3 As I besought thee to abide still at Ephesus, when I went into Macedonia, that thou mightest charge some that they teach no other doctrine,
4 Neither give heed to fables and endless genealogies, which minister questions, rather than godly edifying which is in faith: so do.
5 Now the end of the commandment is charity out of a pure heart, and of a good conscience, and of faith unfeigned:
6 From which some having swerved have turned aside unto vain jangling;
7 Desiring to be teachers of the law; understanding neither what they say, nor whereof they affirm.
8 But we know that the law is good, if a man use it lawfully;
9 Knowing this, that the law is not made for a righteous man, but for the lawless and disobedient, for the ungodly and for sinners, for unholy and profane, for murderers of fathers and murderers of mothers, for manslayers,
10 For whoremongers, for them that defile themselves with mankind, for menstealers, for liars, for perjured persons, and if there be any other thing that is contrary to sound doctrine;
20 Therefore by the deeds of the law there shall no flesh be justified in his sight: for by the law is the knowledge of sin.
16 Knowing that a man is not justified by the works of the law, but by the faith of Jesus Christ, even we have believed in Jesus Christ, that we might be justified by the faith of Christ, and not by the works of the law: for by the works of the law shall no flesh be justified.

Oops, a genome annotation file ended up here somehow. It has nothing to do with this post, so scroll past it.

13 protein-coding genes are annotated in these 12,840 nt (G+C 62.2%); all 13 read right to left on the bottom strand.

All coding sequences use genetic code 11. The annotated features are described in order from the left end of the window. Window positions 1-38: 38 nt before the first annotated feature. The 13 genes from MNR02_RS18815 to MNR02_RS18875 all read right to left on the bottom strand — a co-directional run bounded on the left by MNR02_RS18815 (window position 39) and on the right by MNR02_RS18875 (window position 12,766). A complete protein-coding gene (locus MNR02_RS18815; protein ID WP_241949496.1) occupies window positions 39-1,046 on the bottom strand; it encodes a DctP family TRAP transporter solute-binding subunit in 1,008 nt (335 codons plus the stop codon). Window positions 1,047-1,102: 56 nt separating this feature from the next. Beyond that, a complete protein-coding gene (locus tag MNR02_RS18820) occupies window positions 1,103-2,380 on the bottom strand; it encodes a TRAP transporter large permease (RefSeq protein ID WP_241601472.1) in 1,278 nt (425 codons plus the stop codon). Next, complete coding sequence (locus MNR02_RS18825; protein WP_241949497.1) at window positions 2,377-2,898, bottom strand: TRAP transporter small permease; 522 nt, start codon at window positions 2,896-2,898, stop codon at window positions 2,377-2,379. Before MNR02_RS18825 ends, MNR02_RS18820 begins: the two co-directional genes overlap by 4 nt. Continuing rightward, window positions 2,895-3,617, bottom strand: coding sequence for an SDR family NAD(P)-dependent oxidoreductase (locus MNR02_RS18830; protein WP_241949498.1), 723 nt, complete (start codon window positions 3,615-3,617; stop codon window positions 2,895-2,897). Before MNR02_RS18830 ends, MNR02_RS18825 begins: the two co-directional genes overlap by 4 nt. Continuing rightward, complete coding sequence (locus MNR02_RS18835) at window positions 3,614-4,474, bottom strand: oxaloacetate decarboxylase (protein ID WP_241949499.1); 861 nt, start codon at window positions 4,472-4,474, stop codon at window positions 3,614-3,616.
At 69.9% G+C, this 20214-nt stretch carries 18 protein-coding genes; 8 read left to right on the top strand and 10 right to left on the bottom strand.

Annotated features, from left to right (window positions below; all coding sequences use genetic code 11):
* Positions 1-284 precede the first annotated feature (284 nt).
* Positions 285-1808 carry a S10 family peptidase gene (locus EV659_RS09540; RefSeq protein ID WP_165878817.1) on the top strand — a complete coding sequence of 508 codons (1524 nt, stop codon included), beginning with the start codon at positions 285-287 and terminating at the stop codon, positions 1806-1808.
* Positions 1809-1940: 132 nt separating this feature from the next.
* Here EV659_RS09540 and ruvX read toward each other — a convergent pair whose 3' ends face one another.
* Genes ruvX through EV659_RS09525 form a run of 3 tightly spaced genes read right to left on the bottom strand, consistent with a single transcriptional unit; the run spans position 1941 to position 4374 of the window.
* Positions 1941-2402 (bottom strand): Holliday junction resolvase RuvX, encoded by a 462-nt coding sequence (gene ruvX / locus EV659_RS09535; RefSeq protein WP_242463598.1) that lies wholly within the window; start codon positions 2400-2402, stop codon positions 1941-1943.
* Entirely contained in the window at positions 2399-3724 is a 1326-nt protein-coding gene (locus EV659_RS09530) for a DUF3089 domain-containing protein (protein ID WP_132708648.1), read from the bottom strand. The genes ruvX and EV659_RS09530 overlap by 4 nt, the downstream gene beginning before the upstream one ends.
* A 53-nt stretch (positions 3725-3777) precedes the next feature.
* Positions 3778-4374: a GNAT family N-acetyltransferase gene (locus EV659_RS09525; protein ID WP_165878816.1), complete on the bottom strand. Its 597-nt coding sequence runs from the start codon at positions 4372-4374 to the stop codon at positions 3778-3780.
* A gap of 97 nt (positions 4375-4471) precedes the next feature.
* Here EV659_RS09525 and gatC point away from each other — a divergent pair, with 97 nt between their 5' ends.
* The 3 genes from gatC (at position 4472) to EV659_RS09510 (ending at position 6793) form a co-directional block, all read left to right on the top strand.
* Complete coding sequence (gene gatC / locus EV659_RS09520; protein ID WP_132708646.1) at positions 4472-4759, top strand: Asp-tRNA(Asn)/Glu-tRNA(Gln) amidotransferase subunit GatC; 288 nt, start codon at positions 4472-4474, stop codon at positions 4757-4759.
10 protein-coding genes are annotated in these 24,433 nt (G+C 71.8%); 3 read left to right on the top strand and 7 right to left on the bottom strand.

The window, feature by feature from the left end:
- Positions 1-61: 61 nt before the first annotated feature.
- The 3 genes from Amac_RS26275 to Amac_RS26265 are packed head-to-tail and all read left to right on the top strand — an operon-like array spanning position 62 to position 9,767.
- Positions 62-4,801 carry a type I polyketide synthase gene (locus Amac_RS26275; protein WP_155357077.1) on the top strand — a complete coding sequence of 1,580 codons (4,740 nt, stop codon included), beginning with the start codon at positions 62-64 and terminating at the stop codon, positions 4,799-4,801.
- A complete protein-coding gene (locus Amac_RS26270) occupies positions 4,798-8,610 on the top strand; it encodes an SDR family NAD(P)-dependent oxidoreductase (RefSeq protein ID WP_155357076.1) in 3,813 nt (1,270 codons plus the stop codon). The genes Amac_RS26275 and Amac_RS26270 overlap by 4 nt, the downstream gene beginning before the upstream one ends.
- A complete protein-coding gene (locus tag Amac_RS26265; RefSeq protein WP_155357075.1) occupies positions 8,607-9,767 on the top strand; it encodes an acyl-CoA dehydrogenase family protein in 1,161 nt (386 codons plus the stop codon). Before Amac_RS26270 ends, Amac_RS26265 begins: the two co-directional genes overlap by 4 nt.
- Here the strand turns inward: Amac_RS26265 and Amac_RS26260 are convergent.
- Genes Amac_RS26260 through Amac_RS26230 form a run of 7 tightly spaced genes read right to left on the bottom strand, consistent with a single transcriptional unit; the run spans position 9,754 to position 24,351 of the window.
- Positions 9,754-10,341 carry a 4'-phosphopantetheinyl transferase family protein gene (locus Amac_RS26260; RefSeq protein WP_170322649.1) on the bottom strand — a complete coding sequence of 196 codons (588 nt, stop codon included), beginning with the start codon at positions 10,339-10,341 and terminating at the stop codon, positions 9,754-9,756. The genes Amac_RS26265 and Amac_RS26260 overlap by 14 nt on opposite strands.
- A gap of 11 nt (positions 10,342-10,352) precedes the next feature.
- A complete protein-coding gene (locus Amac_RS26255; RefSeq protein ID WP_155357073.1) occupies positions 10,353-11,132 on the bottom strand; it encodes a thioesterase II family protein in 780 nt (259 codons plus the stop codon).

17 But if, while we seek to be justified by Christ, we ourselves also are found sinners, is therefore Christ the minister of sin? God forbid.
18 For if I build again the things which I destroyed, I make myself a transgressor.
19 For I through the law am dead to the law, that I might live unto God.
20 I am crucified with Christ: nevertheless I live; yet not I, but Christ liveth in me: and the life which I now live in the flesh I live by the faith of the Son of God, who loved me, and gave himself for me.
21 I do not frustrate the grace of God: for if righteousness come by the law, then Christ is dead in vain.
I Corinthians 15:3:
3 For I delivered unto you first of all that which I also received, how that Christ died for our sins according to the scriptures;
19 For the law made nothing perfect, but the bringing in of a better hope did; by the which we draw nigh unto God.
28 So Christ was once offered to bear the sins of many; and unto them that look for him shall he appear the second time without sin unto salvation.
47 Verily, verily, I say unto you, He that believeth on me hath everlasting life.
20 Moreover the law entered, that the offence might abound. But where sin abounded, grace did much more abound:
1 What shall we say then? Shall we continue in sin, that grace may abound?
2 God forbid. How shall we, that are dead to sin, live any longer therein?